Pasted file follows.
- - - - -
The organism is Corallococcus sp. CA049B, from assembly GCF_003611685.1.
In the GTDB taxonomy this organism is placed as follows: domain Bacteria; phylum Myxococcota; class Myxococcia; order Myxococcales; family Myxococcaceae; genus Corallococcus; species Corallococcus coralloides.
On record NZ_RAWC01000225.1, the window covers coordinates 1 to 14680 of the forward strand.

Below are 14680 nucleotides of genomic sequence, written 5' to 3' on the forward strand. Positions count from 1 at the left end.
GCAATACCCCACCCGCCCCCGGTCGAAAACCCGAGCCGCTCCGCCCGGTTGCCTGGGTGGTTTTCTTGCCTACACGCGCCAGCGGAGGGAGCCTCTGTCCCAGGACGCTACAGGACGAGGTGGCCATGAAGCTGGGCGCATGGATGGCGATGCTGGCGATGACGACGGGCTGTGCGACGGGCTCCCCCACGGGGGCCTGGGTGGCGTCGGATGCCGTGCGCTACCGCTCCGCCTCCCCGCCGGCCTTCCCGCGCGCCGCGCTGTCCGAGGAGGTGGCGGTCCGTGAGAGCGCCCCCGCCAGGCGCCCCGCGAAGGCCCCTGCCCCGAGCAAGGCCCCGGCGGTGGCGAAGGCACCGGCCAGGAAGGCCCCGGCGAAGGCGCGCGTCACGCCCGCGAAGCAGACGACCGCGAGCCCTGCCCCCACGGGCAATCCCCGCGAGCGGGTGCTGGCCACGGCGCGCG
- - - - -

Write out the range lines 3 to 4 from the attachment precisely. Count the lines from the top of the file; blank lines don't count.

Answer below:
On record NZ_RAWC01000225.1, the window covers coordinates 1 to 14680 of the forward strand.

Below are 14680 nucleotides of genomic sequence, written 5' to 3' on the forward strand. Positions count from 1 at the left end.